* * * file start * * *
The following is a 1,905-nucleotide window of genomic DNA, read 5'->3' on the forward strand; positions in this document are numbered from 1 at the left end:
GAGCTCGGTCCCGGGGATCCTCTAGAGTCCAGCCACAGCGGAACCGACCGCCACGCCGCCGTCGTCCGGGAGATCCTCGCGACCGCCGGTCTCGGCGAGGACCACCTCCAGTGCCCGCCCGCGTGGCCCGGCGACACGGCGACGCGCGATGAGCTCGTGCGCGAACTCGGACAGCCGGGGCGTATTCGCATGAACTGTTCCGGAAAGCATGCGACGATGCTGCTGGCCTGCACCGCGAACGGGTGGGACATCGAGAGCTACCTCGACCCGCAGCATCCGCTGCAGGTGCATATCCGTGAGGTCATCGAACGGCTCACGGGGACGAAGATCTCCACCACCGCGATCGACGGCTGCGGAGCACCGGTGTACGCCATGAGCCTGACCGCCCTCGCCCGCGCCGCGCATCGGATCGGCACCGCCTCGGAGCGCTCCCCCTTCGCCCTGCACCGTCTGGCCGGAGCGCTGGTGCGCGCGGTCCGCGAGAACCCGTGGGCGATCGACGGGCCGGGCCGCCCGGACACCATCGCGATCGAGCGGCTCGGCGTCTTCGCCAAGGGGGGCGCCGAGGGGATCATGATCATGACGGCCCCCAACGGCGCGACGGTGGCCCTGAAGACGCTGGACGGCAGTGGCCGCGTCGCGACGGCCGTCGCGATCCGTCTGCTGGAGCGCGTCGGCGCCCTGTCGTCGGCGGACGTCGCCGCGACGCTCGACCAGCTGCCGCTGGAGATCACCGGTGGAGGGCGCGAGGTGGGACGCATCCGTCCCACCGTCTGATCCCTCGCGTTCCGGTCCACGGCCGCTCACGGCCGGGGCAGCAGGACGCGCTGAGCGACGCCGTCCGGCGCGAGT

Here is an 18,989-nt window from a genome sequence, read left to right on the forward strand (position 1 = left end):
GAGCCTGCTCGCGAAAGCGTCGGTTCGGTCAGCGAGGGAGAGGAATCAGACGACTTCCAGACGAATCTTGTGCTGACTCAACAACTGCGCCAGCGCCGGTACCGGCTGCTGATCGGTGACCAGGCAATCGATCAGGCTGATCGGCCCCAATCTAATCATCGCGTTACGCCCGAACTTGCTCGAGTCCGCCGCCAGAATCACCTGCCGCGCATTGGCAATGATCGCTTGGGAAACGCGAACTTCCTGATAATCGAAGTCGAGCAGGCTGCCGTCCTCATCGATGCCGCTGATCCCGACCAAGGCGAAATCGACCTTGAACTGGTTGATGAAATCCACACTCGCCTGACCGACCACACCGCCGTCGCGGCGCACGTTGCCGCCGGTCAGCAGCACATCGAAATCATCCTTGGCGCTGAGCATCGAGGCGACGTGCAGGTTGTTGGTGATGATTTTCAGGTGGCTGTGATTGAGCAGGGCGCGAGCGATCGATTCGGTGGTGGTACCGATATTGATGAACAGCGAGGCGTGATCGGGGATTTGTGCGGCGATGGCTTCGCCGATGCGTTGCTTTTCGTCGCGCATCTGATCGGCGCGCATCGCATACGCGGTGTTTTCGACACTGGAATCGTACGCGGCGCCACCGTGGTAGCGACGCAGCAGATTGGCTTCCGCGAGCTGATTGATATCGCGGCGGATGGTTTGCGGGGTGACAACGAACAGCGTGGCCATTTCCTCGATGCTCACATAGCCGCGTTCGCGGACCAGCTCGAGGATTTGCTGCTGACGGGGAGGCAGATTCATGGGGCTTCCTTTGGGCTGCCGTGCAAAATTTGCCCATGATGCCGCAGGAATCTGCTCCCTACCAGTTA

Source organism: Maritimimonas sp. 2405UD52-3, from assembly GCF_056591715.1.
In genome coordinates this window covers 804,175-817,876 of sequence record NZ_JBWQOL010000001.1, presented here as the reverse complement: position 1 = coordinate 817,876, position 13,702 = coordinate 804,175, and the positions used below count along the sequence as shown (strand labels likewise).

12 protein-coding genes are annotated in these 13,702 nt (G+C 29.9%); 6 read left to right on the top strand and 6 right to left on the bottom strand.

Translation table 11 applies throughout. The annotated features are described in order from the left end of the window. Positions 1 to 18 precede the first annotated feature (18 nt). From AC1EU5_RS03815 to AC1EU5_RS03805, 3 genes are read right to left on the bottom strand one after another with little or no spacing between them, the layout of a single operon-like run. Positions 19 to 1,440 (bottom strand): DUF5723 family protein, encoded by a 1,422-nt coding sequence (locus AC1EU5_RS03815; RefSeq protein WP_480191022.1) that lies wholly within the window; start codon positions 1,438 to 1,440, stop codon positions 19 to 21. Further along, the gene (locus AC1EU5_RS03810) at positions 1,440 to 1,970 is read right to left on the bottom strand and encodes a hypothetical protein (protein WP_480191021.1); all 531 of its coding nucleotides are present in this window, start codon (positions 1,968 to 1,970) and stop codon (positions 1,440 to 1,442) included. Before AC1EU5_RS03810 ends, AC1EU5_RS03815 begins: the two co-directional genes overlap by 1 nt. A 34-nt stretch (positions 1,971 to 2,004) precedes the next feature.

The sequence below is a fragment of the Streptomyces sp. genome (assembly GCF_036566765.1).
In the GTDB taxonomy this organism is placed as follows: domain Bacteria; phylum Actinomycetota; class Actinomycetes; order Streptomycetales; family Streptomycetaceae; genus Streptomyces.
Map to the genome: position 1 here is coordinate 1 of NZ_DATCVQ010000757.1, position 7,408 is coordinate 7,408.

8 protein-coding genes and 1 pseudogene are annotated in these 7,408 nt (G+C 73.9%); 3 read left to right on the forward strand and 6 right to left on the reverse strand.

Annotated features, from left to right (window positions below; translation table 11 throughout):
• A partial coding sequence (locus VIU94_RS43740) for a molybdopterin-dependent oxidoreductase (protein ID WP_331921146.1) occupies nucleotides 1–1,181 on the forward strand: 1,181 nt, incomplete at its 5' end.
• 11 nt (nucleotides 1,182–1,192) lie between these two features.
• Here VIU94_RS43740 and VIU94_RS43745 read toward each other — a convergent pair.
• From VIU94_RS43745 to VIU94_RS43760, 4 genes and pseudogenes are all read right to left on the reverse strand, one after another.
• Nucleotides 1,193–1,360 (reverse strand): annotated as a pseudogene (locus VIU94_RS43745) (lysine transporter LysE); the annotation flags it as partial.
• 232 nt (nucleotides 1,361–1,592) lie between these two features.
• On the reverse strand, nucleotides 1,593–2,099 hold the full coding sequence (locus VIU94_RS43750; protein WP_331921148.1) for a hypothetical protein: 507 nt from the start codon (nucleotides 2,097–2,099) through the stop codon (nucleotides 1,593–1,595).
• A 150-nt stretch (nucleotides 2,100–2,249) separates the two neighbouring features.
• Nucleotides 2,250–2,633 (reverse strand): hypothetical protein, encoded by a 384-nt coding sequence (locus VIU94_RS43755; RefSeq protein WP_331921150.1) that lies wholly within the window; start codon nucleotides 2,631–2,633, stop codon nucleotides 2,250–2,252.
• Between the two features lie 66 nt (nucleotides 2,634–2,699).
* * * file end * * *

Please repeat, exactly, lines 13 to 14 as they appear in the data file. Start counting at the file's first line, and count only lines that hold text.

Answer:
Annotated features, from left to right (window positions below; translation table 11 throughout):
• A partial coding sequence (locus VIU94_RS43740) for a molybdopterin-dependent oxidoreductase (protein ID WP_331921146.1) occupies nucleotides 1–1,181 on the forward strand: 1,181 nt, incomplete at its 5' end.